Folk Tales from Tibet
Publisher: Adamant Media Corporation | ISBN: N/A | edition 2000 | PDF (scan) | 199 pages | 9,7 mb
In presenting these little stories to the public, it may perhaps be of interest if I describe how I came by them.
During two years spent in Tibet, at Gyantse, Lhasa, and elsewhere, I have made many friends amongst all classes of Tibetans-high and low, rich and poor-and have conversed with all sorts of persons upon all sorts of topics. In the course of my wanderings I learned that there exists amongst this fascinating and littleknown people a wealth of folk-lore, hitherto inaccessible to the outside world, and I made efforts to collect as many of their stories as I could.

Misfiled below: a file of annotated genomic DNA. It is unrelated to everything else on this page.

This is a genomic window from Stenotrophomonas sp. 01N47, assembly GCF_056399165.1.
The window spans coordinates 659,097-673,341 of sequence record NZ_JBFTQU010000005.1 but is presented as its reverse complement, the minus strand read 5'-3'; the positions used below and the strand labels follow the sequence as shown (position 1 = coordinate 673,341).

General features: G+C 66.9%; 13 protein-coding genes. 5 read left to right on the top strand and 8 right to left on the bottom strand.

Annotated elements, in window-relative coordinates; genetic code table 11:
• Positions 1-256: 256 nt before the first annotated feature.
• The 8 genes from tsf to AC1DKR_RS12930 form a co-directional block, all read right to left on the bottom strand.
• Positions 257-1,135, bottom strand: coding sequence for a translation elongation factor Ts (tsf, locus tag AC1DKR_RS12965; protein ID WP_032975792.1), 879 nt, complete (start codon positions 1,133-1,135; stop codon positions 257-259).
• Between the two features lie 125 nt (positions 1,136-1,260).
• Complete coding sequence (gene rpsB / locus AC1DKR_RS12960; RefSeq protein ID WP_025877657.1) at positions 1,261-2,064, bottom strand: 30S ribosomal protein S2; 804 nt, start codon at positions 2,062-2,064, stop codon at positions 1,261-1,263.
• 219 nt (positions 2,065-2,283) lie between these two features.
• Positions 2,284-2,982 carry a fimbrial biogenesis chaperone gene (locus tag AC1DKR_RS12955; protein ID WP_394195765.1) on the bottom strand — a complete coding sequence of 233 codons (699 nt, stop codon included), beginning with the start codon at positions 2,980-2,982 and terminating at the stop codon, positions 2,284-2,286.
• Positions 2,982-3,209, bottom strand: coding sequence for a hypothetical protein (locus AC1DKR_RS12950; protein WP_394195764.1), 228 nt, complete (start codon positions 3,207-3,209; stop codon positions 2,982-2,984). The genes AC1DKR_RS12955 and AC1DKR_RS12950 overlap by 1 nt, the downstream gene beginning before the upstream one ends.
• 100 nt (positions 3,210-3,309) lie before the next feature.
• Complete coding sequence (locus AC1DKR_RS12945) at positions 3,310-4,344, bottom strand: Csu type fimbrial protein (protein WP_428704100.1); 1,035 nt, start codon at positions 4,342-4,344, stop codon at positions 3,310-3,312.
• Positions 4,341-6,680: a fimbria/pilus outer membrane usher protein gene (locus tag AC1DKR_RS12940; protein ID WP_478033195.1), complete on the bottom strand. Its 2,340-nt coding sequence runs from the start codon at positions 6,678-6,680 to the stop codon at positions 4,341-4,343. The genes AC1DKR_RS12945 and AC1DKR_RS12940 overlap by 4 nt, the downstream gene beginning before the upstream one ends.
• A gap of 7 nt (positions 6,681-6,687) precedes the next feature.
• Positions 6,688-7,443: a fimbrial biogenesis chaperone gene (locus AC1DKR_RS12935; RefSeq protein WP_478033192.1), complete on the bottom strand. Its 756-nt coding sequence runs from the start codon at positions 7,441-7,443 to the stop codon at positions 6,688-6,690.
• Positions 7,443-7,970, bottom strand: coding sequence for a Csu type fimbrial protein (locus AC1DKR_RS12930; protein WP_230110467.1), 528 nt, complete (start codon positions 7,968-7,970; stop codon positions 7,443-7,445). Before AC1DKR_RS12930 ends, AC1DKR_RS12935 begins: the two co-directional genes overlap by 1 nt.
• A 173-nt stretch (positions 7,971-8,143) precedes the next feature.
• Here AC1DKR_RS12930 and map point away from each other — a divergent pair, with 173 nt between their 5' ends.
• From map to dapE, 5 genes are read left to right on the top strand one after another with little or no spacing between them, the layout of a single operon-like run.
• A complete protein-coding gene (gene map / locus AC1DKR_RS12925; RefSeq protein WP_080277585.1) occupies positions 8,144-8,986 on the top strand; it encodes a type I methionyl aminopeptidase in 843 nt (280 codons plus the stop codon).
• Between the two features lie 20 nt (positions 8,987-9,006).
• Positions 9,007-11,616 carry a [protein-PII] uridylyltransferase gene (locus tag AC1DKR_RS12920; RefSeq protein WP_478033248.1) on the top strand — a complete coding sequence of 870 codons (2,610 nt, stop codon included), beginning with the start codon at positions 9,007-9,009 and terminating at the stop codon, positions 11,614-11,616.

For certain special reasons this quest proved more difficult than I had anticipated. In the first place, I found that many of the best known stories had been imported bodily from India or China, and possess but little of that local colouring which is one of the chief charmsof folk-lore. Secondly, some of the very best and most characteristic stories are unfit for publication in such a book as this. And, thirdly, human nature being much the same all the world over, it was not always possible to find a suitable raconteur in a suitable mood for story-telling. A story told by a nervous or reluctant narrator loses half its charm. A good story must be natural, and necessitates sympathy on the part both of teller and of hearer. Armed diplomatic missions and an official position, apart from all questions of difference of language and nationality, do not tend to elicit the ideal sentiments necessary for the establishment of complete mutual confidence.